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The Road is Paved with Good Intentions. / 8 September 2014

Yesterday I wrote this poem on a path.

'Do not step here, my dreams have fallen out of my pocket and are hard to find again.
Don't grind them into the ground or I will have to wait for the rain
to feed the daisies to push them back up again.'

I didn’t have to aim it at a particular audience except humanity in a part of Brixton, South London.

Didn’t know if they liked poetry or art beforehand. But it made everyone who came across it stop.

They read it, asked questions, and gave me knowing nods, but the best thing was that they stepped gently around the poem, from the child to the drunk to the woman going home with her shopping.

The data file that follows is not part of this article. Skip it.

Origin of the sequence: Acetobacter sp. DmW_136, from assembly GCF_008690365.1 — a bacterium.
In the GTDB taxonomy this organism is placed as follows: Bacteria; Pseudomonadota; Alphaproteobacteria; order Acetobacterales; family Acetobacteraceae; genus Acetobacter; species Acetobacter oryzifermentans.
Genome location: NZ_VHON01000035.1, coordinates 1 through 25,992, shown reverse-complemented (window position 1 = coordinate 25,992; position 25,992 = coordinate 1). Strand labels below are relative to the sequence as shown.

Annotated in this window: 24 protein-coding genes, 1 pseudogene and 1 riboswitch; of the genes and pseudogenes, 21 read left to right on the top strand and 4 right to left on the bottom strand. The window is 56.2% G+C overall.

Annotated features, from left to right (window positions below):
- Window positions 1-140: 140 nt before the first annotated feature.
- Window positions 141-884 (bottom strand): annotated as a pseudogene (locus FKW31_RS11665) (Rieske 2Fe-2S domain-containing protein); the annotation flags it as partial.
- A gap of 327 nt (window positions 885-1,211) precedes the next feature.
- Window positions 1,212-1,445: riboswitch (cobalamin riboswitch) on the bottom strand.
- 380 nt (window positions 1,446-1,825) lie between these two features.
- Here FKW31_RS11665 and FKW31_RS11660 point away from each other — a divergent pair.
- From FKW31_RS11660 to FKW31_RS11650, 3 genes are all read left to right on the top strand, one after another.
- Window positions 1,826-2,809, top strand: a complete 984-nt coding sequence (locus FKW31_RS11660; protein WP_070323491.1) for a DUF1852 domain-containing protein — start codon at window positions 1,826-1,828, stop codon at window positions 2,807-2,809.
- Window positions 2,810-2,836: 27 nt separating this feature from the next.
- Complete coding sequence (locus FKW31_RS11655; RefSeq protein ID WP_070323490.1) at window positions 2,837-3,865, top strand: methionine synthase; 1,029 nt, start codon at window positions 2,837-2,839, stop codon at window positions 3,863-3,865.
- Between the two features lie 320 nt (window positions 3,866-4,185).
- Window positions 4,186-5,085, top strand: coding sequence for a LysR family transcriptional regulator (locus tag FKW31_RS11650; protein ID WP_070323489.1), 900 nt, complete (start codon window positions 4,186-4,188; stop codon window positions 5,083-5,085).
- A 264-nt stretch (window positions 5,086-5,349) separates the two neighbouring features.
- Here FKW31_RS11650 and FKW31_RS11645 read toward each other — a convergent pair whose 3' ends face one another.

Nobody complained of vandalism. Vandalism belongs to the world that steps onto dreams.

 

 

Comments

Dolly Sen

/
10 September 2014

Yes, I agree Colin, waiting in the rain for your dreams to come is hard, but waiting in the rain for dreams that are gone is even harder.

And Deborah I think I need to write a whole set of poems not for print but just for pavements. In the meantime, I am going to use my chalk for mischief and plan in the next week or so to write things like: 'I wouldn't stand here if I was you.' and 'Nothing to see here, move along.'

Deborah Caulfield

/
9 September 2014

I really like this - the poem and that you wrote it on a footpath, in capital letters (not easy).

Will you do more?

Colin Hambrook

/
9 September 2014

Sometimes it can seem like a lifetime of waiting, for the rain to feed the daisies to push your dreams back up into the air again. And you have to be ready for that moment, because they can so easily pass and leave you with the realisation that you've ignored your dreams.